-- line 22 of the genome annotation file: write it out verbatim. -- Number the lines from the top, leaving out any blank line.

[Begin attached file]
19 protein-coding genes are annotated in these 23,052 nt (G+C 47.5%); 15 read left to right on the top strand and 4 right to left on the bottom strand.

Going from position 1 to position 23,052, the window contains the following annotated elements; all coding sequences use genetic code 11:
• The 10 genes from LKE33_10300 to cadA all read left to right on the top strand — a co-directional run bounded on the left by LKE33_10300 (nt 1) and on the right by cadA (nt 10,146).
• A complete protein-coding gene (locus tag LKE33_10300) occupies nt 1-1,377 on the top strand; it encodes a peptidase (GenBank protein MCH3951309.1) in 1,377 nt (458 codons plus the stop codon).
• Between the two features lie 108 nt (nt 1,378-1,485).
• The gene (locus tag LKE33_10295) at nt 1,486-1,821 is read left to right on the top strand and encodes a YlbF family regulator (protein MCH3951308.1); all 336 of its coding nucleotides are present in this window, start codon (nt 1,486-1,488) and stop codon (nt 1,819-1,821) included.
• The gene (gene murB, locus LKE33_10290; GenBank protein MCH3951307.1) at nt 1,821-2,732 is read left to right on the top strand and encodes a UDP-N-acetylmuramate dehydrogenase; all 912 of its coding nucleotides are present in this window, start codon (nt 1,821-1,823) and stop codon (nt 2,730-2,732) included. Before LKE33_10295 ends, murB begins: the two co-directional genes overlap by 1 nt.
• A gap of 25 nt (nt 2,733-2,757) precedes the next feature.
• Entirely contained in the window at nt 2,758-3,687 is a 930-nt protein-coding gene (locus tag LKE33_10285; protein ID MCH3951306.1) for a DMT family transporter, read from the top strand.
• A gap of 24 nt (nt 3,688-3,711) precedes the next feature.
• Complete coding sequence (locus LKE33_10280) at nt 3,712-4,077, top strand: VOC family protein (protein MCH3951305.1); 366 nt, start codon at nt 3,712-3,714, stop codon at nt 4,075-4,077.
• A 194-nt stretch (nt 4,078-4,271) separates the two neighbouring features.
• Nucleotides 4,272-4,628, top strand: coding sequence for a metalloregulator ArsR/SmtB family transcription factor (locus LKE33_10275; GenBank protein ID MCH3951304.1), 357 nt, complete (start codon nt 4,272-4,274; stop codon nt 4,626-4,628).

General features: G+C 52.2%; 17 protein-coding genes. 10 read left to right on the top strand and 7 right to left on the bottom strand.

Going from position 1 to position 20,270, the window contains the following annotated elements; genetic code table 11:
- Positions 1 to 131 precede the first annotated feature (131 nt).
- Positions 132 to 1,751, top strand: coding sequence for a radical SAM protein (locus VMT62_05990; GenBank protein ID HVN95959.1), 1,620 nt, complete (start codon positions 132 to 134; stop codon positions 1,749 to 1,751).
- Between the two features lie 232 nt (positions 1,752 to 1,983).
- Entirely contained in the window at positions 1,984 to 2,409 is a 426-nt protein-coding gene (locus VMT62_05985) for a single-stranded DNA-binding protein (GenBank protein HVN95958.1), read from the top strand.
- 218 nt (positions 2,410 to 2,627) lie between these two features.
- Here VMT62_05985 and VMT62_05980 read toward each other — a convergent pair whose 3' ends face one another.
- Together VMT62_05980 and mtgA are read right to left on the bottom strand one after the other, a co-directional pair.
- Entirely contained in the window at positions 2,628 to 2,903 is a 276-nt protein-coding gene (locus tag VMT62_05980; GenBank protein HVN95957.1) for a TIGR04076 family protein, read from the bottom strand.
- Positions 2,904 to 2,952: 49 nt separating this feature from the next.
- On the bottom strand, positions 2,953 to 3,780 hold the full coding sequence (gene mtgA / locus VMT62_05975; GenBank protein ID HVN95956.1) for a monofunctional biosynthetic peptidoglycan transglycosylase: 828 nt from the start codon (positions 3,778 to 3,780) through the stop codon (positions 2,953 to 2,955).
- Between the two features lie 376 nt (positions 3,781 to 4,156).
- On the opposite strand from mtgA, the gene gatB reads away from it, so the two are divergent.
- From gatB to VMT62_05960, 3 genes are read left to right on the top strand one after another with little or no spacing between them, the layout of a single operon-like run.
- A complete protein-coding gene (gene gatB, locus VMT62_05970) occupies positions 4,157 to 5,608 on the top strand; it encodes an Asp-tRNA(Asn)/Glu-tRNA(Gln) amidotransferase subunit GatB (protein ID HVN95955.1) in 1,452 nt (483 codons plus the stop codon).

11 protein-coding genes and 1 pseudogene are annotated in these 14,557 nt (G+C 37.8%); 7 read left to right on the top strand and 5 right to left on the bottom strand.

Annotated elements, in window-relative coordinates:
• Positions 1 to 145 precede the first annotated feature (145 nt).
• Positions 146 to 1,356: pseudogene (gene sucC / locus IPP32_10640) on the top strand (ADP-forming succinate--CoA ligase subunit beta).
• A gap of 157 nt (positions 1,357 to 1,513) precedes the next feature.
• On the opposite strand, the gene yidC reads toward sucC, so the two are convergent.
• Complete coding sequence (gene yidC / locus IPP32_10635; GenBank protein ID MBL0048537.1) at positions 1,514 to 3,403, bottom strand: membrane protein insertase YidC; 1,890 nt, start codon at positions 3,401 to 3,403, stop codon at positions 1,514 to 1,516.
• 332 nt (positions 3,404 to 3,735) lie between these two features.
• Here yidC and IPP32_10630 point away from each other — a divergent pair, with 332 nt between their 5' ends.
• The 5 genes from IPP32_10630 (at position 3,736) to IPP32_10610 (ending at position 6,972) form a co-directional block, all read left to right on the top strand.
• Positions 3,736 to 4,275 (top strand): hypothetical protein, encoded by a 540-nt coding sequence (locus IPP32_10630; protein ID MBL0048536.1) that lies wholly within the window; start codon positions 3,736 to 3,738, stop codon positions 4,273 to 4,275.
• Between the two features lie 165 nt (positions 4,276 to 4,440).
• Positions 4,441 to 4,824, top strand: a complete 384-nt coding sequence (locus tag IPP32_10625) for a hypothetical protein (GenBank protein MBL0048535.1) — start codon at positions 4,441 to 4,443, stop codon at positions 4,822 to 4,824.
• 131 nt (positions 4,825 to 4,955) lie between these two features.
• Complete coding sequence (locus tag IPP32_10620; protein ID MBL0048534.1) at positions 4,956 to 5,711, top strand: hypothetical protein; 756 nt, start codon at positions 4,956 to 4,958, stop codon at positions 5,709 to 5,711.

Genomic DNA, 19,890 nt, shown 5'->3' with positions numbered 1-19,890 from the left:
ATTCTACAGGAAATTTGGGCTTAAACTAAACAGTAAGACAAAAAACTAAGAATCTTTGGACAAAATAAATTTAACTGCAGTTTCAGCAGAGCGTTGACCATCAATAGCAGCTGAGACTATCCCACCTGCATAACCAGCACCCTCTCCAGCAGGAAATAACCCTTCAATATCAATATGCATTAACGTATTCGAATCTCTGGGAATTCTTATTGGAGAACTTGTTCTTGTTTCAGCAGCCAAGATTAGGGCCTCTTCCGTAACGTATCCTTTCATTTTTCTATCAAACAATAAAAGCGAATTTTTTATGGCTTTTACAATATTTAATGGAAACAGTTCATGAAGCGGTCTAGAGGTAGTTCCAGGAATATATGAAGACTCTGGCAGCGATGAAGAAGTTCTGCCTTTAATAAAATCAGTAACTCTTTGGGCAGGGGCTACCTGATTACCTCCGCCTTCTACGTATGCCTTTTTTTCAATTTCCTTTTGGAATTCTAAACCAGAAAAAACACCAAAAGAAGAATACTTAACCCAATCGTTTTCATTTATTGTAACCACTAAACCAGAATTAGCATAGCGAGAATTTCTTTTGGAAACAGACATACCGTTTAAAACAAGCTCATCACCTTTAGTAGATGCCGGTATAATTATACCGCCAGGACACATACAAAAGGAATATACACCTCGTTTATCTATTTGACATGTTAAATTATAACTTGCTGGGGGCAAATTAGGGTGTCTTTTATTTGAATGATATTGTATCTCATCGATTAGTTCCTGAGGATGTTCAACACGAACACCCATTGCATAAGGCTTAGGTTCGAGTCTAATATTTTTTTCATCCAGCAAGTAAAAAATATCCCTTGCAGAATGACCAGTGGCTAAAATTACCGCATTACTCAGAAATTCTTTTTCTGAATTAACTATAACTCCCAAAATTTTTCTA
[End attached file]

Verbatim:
- Together VMT62_05980 and mtgA are read right to left on the bottom strand one after the other, a co-directional pair.